We are working to gather raw data for your own analysis and to pinpoint trustworthy outside sources of data, analysis and summaries that you can use in your reporting. Below are data sources that can assist you in covering health information technology.
World Health Organization guidance on Ethics & Governance of Artificial Intelligence for Health. This report from June 2021 identifies the ethical challenges and risks with the use of artificial intelligence of health and provides six consensus principles to ensure AI works to the public benefit of all countries.
HIE usage nationally: Strategic Health Information Exchange Collaborative survey
Physician burnout and EHRs: How in-basket electronic messages contribute to physician burnout, Health Affairs, July 2019.
ECRI to Continue Clinical Guideline Work Shuttered by Federal Government: The National Guideline Clearinghouse (NGC), formerly available through the Agency for Healthcare Research and Quality, has found a new home.
All of Us Research Program – A National Institutes of Health program to gather data on one million or more people living in the United States to advance precision medicine. The program in late 2017 incorporated wearable devices into its data gathering operations.
An important aspect of the Unique Device Identification system is the FDA-administered Global Unique Device Identification Database (GUDID), where information about each device will be housed. This information is available to the public at Access GUDID. Users of this database can search on specific devices and also download information on every device entered into the database. The FDA says it updates the database daily.
CMS has published updated data about hospital readmission rates. Under the ACA, hospitals with high rates of 30-day readmissions for Medicare patients with specified conditions are penalized. Scroll down to the end of this document for the data.
POS (Provider of Service)
This POS (Provider of Service) file contains data on health care providers that take part in Medicare, and what services they provide. It’s updated quarterly.
Health of minority populations
The ACA requires federal health data collection and analysis, including demographic data aimed at better understanding disparities. The HHS Office of Minority Health has detailed reports on five racial and ethnic groups.
The Robert Wood Johnson Foundation's DataHub tracks state-level data and allows users to customize and visualize facts and figures on key health and health care topics. It has a broad range of data sets pertaining to health coverage, status and reform.
The Robert Wood Johnson Foundation has six databases on its "Reform by the Numbers" website that can be useful for reporters covering health care. In an exclusive briefing at an AHCJ New York chapter meeting in June 2014, the Foundation's Katherine Hempstead, Ph.D., discussed the highlights of the databases.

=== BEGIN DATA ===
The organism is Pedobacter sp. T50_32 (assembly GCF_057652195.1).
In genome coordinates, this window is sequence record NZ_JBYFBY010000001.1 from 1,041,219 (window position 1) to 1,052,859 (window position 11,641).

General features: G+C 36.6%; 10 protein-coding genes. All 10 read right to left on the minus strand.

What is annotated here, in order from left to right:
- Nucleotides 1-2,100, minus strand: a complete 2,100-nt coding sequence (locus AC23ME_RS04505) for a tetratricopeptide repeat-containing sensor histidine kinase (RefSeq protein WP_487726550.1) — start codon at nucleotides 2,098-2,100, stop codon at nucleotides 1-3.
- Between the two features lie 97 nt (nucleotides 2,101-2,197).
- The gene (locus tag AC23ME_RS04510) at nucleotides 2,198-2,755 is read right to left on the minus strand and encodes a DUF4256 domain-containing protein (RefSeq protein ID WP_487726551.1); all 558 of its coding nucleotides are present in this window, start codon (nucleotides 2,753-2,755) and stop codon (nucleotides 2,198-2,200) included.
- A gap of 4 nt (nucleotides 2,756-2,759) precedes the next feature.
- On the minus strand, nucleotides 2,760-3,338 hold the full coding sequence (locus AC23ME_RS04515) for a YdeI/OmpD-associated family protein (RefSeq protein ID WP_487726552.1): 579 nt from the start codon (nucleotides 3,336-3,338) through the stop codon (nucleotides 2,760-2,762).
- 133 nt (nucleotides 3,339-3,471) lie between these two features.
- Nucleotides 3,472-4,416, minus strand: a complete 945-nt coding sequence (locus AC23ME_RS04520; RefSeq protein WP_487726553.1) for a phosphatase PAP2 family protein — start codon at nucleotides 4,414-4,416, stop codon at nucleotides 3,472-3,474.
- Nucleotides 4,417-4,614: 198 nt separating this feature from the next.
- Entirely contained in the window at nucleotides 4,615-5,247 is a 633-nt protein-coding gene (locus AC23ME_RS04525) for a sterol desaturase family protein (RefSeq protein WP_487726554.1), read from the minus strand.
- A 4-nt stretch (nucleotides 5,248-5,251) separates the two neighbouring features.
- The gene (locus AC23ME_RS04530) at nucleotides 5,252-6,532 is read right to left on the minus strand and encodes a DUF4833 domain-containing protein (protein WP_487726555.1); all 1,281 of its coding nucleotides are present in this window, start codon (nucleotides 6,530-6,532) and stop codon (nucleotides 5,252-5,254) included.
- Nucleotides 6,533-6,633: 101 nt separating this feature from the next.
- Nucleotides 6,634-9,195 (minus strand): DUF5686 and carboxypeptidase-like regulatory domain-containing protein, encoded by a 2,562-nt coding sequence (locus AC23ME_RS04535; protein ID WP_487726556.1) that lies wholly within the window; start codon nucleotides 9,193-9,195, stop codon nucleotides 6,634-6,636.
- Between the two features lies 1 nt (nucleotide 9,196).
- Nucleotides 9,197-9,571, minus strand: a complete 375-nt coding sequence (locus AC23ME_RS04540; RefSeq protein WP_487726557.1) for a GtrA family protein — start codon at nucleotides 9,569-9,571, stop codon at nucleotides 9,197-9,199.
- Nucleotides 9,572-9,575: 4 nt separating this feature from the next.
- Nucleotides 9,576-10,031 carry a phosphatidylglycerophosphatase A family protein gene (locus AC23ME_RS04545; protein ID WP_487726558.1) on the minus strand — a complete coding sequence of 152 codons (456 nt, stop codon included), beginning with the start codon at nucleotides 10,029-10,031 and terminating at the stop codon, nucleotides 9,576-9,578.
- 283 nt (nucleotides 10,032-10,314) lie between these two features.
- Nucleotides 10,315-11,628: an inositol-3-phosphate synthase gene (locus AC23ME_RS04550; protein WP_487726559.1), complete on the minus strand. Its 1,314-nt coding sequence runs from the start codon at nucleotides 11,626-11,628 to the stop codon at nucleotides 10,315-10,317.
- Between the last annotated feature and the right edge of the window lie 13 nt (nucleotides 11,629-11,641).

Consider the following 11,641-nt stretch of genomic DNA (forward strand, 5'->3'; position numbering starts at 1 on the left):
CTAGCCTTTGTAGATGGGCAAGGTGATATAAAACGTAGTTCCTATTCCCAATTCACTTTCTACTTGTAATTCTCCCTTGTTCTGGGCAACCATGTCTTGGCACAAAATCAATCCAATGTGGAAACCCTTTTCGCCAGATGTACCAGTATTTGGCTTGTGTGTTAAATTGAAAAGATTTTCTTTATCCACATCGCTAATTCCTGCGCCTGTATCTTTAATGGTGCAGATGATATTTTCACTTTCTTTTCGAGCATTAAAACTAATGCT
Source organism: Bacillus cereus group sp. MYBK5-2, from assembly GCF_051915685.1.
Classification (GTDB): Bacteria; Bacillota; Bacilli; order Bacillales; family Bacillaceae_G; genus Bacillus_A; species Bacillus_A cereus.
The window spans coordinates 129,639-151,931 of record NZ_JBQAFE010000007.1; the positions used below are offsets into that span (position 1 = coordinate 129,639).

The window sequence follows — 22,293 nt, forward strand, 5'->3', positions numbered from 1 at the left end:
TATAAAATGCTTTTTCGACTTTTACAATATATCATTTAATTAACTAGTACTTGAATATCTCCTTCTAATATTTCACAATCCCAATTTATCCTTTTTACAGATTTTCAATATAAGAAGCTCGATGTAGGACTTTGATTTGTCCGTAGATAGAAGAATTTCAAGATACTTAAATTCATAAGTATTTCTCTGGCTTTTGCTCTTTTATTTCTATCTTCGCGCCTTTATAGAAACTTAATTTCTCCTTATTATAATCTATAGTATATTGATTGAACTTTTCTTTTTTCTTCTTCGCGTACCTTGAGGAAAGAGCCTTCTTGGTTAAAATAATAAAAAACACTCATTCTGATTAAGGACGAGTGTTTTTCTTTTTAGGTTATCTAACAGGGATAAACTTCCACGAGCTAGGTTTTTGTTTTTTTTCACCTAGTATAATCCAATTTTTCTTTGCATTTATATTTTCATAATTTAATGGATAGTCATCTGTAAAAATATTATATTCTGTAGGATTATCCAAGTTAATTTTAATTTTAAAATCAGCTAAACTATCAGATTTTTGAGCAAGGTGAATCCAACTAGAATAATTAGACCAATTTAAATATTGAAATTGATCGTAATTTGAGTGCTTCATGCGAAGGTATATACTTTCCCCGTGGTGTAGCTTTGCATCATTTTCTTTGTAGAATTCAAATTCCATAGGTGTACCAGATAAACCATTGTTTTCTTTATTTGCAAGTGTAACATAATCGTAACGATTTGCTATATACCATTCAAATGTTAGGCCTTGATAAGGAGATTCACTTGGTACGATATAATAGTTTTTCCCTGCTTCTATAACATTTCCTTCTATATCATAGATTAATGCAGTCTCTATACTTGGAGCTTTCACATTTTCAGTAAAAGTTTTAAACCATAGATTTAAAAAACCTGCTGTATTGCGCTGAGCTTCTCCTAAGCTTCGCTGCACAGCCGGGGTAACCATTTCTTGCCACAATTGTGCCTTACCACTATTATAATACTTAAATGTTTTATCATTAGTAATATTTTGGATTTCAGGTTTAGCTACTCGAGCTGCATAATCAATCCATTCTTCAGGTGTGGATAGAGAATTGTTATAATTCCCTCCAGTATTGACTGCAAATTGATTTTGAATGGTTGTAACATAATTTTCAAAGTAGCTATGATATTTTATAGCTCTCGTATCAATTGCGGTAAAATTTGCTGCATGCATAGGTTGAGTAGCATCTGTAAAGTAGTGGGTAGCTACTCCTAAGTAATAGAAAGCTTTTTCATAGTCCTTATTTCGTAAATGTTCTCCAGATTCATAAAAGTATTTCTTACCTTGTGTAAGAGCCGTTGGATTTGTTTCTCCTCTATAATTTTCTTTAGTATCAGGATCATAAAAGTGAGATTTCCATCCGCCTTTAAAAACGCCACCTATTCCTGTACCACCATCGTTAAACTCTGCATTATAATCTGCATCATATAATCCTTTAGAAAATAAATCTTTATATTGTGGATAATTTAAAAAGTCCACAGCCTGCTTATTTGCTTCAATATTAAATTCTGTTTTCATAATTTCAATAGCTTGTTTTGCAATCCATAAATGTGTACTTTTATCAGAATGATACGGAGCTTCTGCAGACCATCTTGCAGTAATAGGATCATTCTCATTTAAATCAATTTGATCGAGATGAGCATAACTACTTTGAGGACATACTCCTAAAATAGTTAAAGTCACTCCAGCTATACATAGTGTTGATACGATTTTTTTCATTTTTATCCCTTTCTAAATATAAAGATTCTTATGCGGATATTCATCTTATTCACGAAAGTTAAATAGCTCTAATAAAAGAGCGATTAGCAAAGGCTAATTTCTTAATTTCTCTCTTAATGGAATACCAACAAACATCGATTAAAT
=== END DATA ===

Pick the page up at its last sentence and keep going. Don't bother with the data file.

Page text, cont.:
The databases can answer many questions, such as whether consumers are having trouble paying their sky-high deductibles or whether waiting lines are growing at doctors’ offices. Want to know how your state exchange differs from others? This data can help. Hempstead also offers ideas for stories that can be mined from the data no matter your technical abilities.
State Exchange Markets
The State Exchange Markets tool, from the Center on Budget and Policy Priorities, has a preliminary summary of policies and data collected from other research data sets and Marketplace materials as well as from information provided by state advocates and Marketplace staff.
This dataset, available from the Robert Wood Johnson Foundation,provides information on benefit design and cost sharing for health plans offered in all 50 states and the District of Columbia. Specifically, the dataset includes data on premiums, network composition, deductibles, out-of-pocket limits, and copayment and coinsurance amounts.
Localhealthdata.org (via Washington University’s Health Communication Research Laboratory). This includes U.S. government health data, data from numerous health organizations (i.e. American Heart Association), that can be searched by locality (state, city, county) analyzed, and easily turned into charts. (Not all the underlying raw data can be downloaded, but it includes sources of the information that may be able to provide it.)
A collaboration between the University of Wisconsin Population Health Institute and the Robert Wood Johnson Foundation, this is a rich source of data about health at the local level – and who is doing what to improve it. You can get local story ideas by tracking the grantees – who is doing what. And you can dive into a whole lot of data through several links on the site, and particularly on this page.